After Elad Dvash-Banks and his partner Andrew welcomed their twin boys into the world, they later encountered an issue they likely never imagined.
When it came time for Elad and Andrew, a gay married couple, to apply for citizenship for their twin boys Ethan and Aiden, the U.S. Department of State only granted citizenship to one of the boys despite the fact the two were born only seconds apart. According to the Associated Press, Andrew was a U.S. citizen and Elad was an Israeli citizen. Each boy was “conceived with donor eggs and the sperm from a different father” but were carried by the same surrogate mother.
When the couple submitted their citizenship applications for their sons, they were shocked to learn that only Aiden was granted citizenship and given a certificate of citizenship and U.S. passport, but Ethan was only granted a tourist visa and denied citizenship. Apparently, the State Department made this decision after determining that Aiden was conceived by the sperm of Andrew, who happens to be a U.S. citizen and Ethan was conceived from the sperm of Elad. A lawsuit was soon filed alleging that “the State Department was discriminating against the same-sex binational couple by denying their children citizenship at birth.”
The Associated Press highlighted that the case was filed in Los Angles by Immigration Equality claiming, “The children of a U.S. citizen who marries abroad are entitled to U.S. citizenship at birth no matter where they are born, even if the other parent is a foreigner.” The case was heard by U.S. District Judge John Walter who ruled that Ethan was a U.S. citizen just as his twin brother is.” Walter stated that “a child born during a parents’ marriage does not have to demonstrate a biological relationship with both parents under the Immigration and Nationality Act” [Source: ABA Journal]. When the Associated Press attempted to contact the State Department for comment, it did not receive a response.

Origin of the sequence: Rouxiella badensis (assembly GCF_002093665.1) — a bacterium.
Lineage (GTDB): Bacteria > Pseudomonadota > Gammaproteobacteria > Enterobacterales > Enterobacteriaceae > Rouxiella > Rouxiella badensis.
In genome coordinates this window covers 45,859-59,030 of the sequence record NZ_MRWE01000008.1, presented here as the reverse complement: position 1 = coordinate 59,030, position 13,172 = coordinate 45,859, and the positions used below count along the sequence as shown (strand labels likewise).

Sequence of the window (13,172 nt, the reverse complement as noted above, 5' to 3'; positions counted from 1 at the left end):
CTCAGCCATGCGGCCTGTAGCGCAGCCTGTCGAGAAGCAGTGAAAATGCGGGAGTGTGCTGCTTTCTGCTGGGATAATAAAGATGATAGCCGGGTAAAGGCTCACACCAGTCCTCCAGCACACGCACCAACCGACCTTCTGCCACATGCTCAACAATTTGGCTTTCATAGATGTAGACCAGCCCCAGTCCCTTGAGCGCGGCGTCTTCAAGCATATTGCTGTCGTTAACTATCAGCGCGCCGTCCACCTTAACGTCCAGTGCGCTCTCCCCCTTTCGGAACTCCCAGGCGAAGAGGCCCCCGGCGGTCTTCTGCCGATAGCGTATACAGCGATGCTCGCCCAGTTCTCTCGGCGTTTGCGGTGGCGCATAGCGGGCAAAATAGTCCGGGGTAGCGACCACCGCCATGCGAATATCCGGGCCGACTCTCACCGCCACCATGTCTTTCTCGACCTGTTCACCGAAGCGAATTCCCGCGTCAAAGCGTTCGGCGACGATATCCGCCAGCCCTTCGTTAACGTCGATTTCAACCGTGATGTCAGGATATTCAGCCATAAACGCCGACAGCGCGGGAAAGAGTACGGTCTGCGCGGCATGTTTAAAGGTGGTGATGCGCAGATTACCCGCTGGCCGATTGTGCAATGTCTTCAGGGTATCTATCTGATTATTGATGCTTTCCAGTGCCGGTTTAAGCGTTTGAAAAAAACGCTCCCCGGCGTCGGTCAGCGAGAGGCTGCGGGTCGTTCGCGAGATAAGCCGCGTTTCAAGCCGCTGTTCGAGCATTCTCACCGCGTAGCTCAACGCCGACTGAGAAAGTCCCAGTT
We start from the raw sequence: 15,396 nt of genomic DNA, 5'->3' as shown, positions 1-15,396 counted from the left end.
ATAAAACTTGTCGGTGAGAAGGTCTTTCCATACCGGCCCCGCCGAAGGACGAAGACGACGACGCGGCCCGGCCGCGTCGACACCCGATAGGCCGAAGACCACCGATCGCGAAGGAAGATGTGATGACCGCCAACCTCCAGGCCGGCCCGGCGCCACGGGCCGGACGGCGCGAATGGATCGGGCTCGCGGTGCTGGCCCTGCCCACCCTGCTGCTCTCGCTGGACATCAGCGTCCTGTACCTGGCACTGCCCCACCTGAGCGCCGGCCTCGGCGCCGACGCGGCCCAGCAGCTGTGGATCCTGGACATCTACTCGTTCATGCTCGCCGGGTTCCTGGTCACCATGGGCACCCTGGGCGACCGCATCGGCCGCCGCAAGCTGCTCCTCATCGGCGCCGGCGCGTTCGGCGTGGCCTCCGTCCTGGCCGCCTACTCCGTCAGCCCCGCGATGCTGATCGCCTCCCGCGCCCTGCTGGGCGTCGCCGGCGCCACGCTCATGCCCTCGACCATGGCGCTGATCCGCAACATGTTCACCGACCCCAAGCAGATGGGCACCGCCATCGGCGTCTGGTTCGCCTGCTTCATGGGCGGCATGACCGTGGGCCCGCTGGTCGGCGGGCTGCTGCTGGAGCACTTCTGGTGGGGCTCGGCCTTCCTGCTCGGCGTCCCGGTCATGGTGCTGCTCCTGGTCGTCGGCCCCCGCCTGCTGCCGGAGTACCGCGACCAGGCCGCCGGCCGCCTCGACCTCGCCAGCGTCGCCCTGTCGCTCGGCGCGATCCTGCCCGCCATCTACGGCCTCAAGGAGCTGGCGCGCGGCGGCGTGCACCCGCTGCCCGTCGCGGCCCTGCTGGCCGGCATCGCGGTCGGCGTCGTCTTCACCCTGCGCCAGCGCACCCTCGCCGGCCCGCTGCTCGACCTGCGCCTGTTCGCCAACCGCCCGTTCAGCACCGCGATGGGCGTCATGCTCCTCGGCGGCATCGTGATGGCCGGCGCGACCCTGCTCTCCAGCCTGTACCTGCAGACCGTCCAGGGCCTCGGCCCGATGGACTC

As for the parents of Aiden and Ethan who were once “angry” and “appalled,” they felt they had obtained justice based on Walter’s ruling. The couple told Immigration Equality, “This is justice! We are hopeful that no other family will ever have to go through this again. It’s like a giant rock has been removed from our hearts.”
Andrew and Elad aren’t the only ones who had to go through this type of troubling experience.
The Associated Press also highlighted that two women, one from the U.S. and one from Italy, also brought a case against the State Department after they both gave birth to a son, yet the department failed to recognize their marriage. Only one of the boys was granted citizenship, the one whose mother was born and raised in the U.S., while the other son was not.
When attempting to apply for citizenship, whether it is for you, your children, or even your spouse, you may find that obtaining the right to live in the U.S. isn’t always easy, especially with the current anti-immigration attitude of the Trump administration. Not only does the U.S. Citizenship and Immigration Services (USICS) make it difficult for certain individuals to obtain the citizenship they qualify for, but they also deny applications for unfair reasons. Therefore, if you or someone you know is looking to apply for permanent residence, citizenship or a different legal status, contact New Jersey immigration lawyer Eric M. Mark.
Our firm has extensive experience in handling various types of immigration cases and can help address your issue or get your matter resolved. Contact us today for a free 15-minute consultation to find out how we can help you.
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Newark, NJ 07102
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